Frequently asked questions:


1. For which target group can the smart sock be used?


We developed the smart sock for people who experience difficulties with spoken language and whose communicative behaviour may be complex to understand. Since the size of the sock can be adapted, the smart sock is suitable for all ages. So far, we have tested the smart sock with children with Prader-Willi Syndrome, and children and adults with severe/profound intellectual disabilities.


2. Does the smart sock work well for everyone?


The measurement of skin conductance is universal, so in theory the smart sock will work for everyone. We advise against using the smart sock with people with diseases that affect the central nervous system (for example MS), since we are not aware of what effect the disease has on the sock's skin conductance measurement.


Some people with severe/profound intellectual disabilities find it unpleasant to wear the small band around the ankle. So, it could happen that a client objects to wearing the sock.



3. Can the smart sock be worn with shoes?


The smart sock can be treated like a normal sock, and can be worn with shoes. It is possible that the smart sock's snap fasteners that connect the sensor to the sock, get in between the shoe and the wearer's leg, and cause discomfort. This can occur for shoes that close high on the ankle, like orthopedic shoes. In our experience, the smart sock can be comfortably worn in most shoes, including most orthopedic shoes.



4. Are you allowed to walk around while wearing the smart sock?


Walking around while wearing the smart sock does not present any risks for the wearer of the sock. It does however influence the skin conductance measurements, and therefore the flower can no longer reliably reflect arousal. The best results are achieved when one is sitting or lying down.


5. Can the smart sock measure arousal for people who sweat excessively or sweat hardly at all?


The smart sock is not influenced by the amount of sweat that generally is present. Everyone has a baseline of skin conductance. This baseline varies per day and even during the day. One can think of the difference between a warm summer's day or a cold winter day, but also daily activities like exercising or eating influence the baseline. The smart sock measures the alterations from the baseline. The app calibrates the skin conductance data, and by doing so, it takes into account the influences of daily life (exercising, eating, etc).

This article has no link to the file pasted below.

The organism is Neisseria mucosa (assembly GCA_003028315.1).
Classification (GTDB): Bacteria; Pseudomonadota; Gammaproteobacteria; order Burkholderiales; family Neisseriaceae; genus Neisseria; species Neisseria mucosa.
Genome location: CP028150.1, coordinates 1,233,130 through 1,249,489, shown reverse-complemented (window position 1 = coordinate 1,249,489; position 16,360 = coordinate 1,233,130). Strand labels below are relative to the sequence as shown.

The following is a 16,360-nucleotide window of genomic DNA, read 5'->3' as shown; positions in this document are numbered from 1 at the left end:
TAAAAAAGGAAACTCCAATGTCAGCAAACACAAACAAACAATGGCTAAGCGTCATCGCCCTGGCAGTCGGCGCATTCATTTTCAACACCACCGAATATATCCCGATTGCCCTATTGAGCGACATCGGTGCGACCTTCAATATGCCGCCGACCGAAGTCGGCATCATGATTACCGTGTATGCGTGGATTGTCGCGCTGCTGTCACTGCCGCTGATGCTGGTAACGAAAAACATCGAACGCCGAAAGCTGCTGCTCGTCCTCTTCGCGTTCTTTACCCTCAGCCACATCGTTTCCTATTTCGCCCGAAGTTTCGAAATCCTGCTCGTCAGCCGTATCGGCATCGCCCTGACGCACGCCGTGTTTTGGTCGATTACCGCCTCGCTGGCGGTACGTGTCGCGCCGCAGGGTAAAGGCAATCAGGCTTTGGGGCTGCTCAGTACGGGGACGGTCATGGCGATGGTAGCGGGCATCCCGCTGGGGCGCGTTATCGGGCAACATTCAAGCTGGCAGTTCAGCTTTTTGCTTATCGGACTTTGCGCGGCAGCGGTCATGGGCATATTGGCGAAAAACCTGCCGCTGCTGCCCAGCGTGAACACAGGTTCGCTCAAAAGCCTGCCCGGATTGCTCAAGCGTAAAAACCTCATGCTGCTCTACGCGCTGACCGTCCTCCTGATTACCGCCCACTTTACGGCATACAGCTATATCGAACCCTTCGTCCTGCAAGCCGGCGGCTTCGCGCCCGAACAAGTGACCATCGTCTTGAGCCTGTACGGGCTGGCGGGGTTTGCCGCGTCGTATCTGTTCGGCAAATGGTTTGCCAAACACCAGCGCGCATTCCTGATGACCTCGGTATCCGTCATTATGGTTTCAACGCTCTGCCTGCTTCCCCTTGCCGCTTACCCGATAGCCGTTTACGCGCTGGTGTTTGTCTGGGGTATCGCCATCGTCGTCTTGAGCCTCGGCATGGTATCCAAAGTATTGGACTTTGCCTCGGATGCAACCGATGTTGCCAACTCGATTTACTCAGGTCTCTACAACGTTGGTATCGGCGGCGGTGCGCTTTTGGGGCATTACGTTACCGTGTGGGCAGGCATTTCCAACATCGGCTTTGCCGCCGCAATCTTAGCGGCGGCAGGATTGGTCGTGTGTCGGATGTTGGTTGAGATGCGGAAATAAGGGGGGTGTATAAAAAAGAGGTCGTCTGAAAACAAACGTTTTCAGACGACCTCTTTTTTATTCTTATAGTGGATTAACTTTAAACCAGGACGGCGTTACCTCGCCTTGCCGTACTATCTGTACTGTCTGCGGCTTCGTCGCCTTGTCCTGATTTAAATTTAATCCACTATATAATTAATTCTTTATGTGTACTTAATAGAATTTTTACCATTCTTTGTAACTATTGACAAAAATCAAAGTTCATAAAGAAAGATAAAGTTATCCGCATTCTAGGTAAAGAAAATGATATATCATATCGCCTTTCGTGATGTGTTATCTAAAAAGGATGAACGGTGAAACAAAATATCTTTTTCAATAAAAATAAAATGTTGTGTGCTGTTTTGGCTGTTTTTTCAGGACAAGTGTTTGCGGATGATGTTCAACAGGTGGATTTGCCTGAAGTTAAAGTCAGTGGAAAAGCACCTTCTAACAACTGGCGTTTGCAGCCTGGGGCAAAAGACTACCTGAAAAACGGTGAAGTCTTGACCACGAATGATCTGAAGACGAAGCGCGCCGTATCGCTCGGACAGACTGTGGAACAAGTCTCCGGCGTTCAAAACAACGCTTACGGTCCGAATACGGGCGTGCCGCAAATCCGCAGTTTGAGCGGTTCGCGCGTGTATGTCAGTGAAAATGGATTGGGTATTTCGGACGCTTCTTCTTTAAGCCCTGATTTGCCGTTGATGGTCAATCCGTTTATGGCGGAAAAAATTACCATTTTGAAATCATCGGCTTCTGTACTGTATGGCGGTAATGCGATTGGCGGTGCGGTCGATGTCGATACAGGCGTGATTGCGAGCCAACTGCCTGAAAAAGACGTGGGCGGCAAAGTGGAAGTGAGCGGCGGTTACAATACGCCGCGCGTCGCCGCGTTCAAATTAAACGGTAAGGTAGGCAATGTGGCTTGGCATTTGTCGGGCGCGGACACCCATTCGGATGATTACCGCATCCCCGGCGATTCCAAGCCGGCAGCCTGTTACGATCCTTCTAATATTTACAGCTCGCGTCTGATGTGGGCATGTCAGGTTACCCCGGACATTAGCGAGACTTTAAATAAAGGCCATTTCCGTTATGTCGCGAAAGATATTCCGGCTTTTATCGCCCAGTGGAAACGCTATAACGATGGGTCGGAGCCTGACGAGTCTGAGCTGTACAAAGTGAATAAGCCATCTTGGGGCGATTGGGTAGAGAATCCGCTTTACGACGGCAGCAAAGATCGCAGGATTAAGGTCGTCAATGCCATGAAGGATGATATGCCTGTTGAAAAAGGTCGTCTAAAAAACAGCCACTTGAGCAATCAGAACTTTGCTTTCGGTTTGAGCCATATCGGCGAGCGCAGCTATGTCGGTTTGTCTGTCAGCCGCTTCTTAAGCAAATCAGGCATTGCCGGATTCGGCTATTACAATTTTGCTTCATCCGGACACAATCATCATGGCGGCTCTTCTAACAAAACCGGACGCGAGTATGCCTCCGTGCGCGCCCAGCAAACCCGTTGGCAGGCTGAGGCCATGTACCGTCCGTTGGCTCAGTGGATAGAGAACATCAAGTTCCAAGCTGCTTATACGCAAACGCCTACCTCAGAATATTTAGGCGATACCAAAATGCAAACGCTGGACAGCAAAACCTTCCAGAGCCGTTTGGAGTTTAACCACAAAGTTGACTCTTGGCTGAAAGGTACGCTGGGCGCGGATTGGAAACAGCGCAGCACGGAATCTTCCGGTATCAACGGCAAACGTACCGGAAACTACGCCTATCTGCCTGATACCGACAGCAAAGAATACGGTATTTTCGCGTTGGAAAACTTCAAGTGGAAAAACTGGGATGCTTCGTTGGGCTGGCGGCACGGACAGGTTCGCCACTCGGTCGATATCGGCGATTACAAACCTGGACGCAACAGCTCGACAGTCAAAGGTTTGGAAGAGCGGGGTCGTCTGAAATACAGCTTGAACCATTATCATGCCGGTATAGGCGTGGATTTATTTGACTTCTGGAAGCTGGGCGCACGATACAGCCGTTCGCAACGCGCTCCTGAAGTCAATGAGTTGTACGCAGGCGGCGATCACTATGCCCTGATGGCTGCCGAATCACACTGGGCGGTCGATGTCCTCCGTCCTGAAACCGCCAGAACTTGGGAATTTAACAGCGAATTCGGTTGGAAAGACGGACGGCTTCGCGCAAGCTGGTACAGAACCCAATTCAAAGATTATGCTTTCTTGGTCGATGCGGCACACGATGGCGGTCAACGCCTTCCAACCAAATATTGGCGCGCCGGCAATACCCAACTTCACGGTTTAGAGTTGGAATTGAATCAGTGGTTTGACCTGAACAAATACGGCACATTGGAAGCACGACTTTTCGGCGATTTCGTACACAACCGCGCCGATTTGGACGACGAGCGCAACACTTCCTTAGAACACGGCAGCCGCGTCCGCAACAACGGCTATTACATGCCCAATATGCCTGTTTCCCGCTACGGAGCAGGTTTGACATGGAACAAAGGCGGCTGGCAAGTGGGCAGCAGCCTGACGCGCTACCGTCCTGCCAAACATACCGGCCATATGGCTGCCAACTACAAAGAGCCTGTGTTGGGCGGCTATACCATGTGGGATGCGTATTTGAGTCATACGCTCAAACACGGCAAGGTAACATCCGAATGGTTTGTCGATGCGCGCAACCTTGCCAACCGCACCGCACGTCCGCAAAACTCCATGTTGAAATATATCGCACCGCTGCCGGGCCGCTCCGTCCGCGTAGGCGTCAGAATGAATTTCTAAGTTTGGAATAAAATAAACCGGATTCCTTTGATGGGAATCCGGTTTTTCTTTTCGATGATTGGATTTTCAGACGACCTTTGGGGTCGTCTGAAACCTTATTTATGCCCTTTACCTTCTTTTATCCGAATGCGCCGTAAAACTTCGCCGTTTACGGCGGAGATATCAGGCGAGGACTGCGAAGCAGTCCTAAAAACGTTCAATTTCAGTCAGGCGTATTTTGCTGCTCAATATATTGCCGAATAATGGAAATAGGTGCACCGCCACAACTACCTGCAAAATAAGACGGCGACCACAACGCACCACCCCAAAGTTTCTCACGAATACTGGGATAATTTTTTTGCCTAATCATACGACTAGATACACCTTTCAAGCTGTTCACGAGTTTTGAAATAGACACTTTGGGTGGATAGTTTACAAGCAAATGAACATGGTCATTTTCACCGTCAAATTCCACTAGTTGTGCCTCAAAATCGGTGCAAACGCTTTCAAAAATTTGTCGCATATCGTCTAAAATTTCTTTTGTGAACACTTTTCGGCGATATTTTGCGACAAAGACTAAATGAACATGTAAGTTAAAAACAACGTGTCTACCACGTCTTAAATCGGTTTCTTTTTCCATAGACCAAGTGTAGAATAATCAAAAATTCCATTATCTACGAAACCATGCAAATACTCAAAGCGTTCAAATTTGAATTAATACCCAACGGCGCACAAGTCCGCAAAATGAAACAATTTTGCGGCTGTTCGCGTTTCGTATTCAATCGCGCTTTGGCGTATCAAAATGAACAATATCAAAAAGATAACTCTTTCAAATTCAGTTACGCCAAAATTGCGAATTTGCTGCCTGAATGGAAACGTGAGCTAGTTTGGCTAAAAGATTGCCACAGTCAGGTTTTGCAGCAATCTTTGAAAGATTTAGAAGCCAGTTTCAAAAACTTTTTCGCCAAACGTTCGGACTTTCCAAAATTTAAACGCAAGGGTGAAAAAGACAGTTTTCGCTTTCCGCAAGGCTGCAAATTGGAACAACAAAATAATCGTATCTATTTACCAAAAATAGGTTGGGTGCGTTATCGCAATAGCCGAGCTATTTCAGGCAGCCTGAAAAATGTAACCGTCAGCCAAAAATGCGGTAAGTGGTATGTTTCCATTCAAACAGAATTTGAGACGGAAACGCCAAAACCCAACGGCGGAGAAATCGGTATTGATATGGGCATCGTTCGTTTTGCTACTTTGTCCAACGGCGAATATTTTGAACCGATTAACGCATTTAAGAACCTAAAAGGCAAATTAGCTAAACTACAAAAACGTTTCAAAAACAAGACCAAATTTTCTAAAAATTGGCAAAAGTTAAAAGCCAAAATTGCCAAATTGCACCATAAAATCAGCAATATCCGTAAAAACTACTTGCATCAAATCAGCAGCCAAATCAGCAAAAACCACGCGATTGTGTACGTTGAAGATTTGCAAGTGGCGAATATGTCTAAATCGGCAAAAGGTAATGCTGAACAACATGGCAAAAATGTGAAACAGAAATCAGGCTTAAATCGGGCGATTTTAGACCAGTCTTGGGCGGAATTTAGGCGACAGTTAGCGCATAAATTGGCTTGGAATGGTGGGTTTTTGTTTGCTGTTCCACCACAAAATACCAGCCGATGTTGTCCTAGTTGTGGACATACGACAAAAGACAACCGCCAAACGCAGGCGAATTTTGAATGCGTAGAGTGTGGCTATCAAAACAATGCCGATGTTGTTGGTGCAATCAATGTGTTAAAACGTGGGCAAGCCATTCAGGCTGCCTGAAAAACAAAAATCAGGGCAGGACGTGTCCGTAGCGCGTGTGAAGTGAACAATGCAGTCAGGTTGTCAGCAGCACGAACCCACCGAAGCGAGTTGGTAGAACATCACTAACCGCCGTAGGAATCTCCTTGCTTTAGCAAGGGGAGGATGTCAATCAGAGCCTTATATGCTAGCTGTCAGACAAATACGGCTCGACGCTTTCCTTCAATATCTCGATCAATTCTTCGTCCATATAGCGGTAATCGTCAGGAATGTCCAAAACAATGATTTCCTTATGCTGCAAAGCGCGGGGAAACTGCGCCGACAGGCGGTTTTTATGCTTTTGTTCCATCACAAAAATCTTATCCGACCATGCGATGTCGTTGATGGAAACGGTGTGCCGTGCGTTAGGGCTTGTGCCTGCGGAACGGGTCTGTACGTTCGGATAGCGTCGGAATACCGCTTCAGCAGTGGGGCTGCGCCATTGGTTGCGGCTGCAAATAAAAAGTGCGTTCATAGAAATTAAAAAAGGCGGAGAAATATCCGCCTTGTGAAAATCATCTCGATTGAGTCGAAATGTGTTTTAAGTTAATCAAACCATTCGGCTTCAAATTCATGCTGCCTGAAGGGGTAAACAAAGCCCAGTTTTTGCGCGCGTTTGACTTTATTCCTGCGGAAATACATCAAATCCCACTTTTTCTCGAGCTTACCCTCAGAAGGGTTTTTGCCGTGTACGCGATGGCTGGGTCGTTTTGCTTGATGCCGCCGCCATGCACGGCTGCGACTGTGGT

6. Can the smart sock be used when you are sleeping?


The smart sock can be used when sleeping. Instead of responses to stimuli or thougths, the reaction to dreams are measured. Also the level of arousal is measured during sleep. Skin conductance is one of many measures that is used in sleep studies. However, we do not have any experience using the smart sock while sleeping, therefore we cannot indicate what exactly is measured during sleep.


7. Can someone who has epilepsy use the smart sock as well?


People with epilepsy can use the smart sock as well. Skin conductance is one of the measures used to predict epileptic seizures. However, the smart sock cannot predict epileptic seizures. Wearing the smart sock during a seizure does not cause any risk for the wearer of the sock. Epileptic seizures do influence the skin conductance measurements, therefore the flower does not reliably reflect the arousal levels during a seizure.


8. Can the smart sock measure pain?


The current version of the Bioresponse system cannot measure pain. Skin conductance can be used though to measure pain. Helen Korving studies how the smart sock can be used for pain measurement.  For more information on her research or the use of the smart sock for pain measurement, please take a look at:

Is your question not addressed on this page?


Feel free to contact the researcher with your question:

Kyra Frederiks


© 2018

Eindhoven University of Technology

Vrije Universiteit Amsterdam



Department of Industrial Design

Department of  Behavioural and Movement Sciences



Future Everyday group

Clinical Child andFamily Studies section